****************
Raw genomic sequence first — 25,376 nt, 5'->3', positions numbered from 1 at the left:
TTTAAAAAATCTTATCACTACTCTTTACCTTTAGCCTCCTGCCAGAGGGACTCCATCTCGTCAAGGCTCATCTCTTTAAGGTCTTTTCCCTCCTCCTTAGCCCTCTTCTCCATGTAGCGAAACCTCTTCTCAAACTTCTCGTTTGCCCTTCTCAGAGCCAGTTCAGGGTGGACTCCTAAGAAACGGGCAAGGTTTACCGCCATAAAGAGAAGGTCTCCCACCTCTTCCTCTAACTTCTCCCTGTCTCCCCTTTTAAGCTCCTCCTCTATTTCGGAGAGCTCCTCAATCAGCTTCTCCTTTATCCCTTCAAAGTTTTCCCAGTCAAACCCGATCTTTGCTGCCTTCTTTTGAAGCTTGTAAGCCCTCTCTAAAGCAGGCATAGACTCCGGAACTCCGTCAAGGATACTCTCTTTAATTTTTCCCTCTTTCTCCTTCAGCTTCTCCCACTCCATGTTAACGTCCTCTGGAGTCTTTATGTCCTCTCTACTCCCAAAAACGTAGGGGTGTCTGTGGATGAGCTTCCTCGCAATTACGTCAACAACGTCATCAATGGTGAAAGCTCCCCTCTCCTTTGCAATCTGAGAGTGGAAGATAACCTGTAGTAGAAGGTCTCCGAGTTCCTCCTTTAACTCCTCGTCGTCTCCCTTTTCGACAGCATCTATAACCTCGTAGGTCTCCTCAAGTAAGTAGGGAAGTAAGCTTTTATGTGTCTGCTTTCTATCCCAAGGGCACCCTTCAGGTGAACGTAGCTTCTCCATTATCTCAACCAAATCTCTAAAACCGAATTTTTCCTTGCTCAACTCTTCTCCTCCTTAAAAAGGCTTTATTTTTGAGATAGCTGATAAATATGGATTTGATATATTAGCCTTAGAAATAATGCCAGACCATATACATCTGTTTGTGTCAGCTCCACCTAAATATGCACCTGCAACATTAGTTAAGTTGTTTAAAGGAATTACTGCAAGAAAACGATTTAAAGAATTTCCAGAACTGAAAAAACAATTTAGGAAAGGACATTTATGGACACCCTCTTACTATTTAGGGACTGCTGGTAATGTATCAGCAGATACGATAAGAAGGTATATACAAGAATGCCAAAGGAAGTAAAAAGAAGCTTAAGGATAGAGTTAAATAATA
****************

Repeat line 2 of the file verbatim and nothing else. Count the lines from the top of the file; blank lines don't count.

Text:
TTTAAAAAATCTTATCACTACTCTTTACCTTTAGCCTCCTGCCAGAGGGACTCCATCTCGTCAAGGCTCATCTCTTTAAGGTCTTTTCCCTCCTCCTTAGCCCTCTTCTCCATGTAGCGAAACCTCTTCTCAAACTTCTCGTTTGCCCTTCTCAGAGCCAGTTCAGGGTGGACTCCTAAGAAACGGGCAAGGTTTACCGCCATAAAGAGAAGGTCTCCCACCTCTTCCTCTAACTTCTCCCTGTCTCCCCTTTTAAGCTCCTCCTCTATTTCGGAGAGCTCCTCAATCAGCTTCTCCTTTATCCCTTCAAAGTTTTCCCAGTCAAACCCGATCTTTGCTGCCTTCTTTTGAAGCTTGTAAGCCCTCTCTAAAGCAGGCATAGACTCCGGAACTCCGTCAAGGATACTCTCTTTAATTTTTCCCTCTTTCTCCTTCAGCTTCTCCCACTCCATGTTAACGTCCTCTGGAGTCTTTATGTCCTCTCTACTCCCAAAAACGTAGGGGTGTCTGTGGATGAGCTTCCTCGCAATTACGTCAACAACGTCATCAATGGTGAAAGCTCCCCTCTCCTTTGCAATCTGAGAGTGGAAGATAACCTGTAGTAGAAGGTCTCCGAGTTCCTCCTTTAACTCCTCGTCGTCTCCCTTTTCGACAGCATCTATAACCTCGTAGGTCTCCTCAAGTAAGTAGGGAAGTAAGCTTTTATGTGTCTGCTTTCTATCCCAAGGGCACCCTTCAGGTGAACGTAGCTTCTCCATTATCTCAACCAAATCTCTAAAACCGAATTTTTCCTTGCTCAACTCTTCTCCTCCTTAAAAAGGCTTTATTTTTGAGATAGCTGATAAATATGGATTTGATATATTAGCCTTAGAAATAATGCCAGACCATATACATCTGTTTGTGTCAGCTCCACCTAAATATGCACCTGCAACATTAGTTAAGTTGTTTAAAGGAATTACTGCAAGAAAACGATTTAAAGAATTTCCAGAACTGAAAAAACAATTTAGGAAAGGACATTTATGGACACCCTCTTACTATTTAGGGACTGCTGGTAATGTATCAGCAGATACGATAAGAAGGTATATACAAGAATGCCAAAGGAAGTAAAAAGAAGCTTAAGGATAGAGTTAAATAATA